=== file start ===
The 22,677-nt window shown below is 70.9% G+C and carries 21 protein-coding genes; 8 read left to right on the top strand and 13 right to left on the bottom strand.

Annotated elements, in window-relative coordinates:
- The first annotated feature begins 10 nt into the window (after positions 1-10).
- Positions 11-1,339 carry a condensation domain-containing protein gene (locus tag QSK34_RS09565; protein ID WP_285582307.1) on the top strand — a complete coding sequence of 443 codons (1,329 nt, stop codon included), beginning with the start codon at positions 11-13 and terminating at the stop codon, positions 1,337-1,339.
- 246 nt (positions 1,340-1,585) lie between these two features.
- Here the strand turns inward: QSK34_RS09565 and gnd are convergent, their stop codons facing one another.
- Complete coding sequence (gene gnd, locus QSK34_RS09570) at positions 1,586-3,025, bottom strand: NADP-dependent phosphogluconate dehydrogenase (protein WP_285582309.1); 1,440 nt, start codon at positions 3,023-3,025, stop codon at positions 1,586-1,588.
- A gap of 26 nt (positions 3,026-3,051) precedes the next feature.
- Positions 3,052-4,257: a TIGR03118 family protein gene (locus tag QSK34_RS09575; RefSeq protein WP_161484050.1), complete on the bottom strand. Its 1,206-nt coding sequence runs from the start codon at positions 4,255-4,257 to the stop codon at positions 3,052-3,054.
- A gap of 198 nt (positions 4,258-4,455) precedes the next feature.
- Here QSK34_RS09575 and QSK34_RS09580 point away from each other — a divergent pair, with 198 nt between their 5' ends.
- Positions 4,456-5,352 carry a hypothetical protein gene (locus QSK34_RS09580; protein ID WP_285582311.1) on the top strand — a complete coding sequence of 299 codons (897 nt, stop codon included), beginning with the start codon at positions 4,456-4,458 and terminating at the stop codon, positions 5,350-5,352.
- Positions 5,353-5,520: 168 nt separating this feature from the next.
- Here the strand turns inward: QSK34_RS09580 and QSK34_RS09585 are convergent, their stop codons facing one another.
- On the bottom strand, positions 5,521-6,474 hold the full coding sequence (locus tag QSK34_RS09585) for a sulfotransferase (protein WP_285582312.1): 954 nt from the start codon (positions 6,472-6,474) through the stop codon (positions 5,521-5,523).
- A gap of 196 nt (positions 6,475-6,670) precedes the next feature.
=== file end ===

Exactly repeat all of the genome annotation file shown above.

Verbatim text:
The 22,677-nt window shown below is 70.9% G+C and carries 21 protein-coding genes; 8 read left to right on the top strand and 13 right to left on the bottom strand.

Annotated elements, in window-relative coordinates:
- The first annotated feature begins 10 nt into the window (after positions 1-10).
- Positions 11-1,339 carry a condensation domain-containing protein gene (locus tag QSK34_RS09565; protein ID WP_285582307.1) on the top strand — a complete coding sequence of 443 codons (1,329 nt, stop codon included), beginning with the start codon at positions 11-13 and terminating at the stop codon, positions 1,337-1,339.
- 246 nt (positions 1,340-1,585) lie between these two features.
- Here the strand turns inward: QSK34_RS09565 and gnd are convergent, their stop codons facing one another.
- Complete coding sequence (gene gnd, locus QSK34_RS09570) at positions 1,586-3,025, bottom strand: NADP-dependent phosphogluconate dehydrogenase (protein WP_285582309.1); 1,440 nt, start codon at positions 3,023-3,025, stop codon at positions 1,586-1,588.
- A gap of 26 nt (positions 3,026-3,051) precedes the next feature.
- Positions 3,052-4,257: a TIGR03118 family protein gene (locus tag QSK34_RS09575; RefSeq protein WP_161484050.1), complete on the bottom strand. Its 1,206-nt coding sequence runs from the start codon at positions 4,255-4,257 to the stop codon at positions 3,052-3,054.
- A gap of 198 nt (positions 4,258-4,455) precedes the next feature.
- Here QSK34_RS09575 and QSK34_RS09580 point away from each other — a divergent pair, with 198 nt between their 5' ends.
- Positions 4,456-5,352 carry a hypothetical protein gene (locus QSK34_RS09580; protein ID WP_285582311.1) on the top strand — a complete coding sequence of 299 codons (897 nt, stop codon included), beginning with the start codon at positions 4,456-4,458 and terminating at the stop codon, positions 5,350-5,352.
- Positions 5,353-5,520: 168 nt separating this feature from the next.
- Here the strand turns inward: QSK34_RS09580 and QSK34_RS09585 are convergent, their stop codons facing one another.
- On the bottom strand, positions 5,521-6,474 hold the full coding sequence (locus tag QSK34_RS09585) for a sulfotransferase (protein WP_285582312.1): 954 nt from the start codon (positions 6,472-6,474) through the stop codon (positions 5,521-5,523).
- A gap of 196 nt (positions 6,475-6,670) precedes the next feature.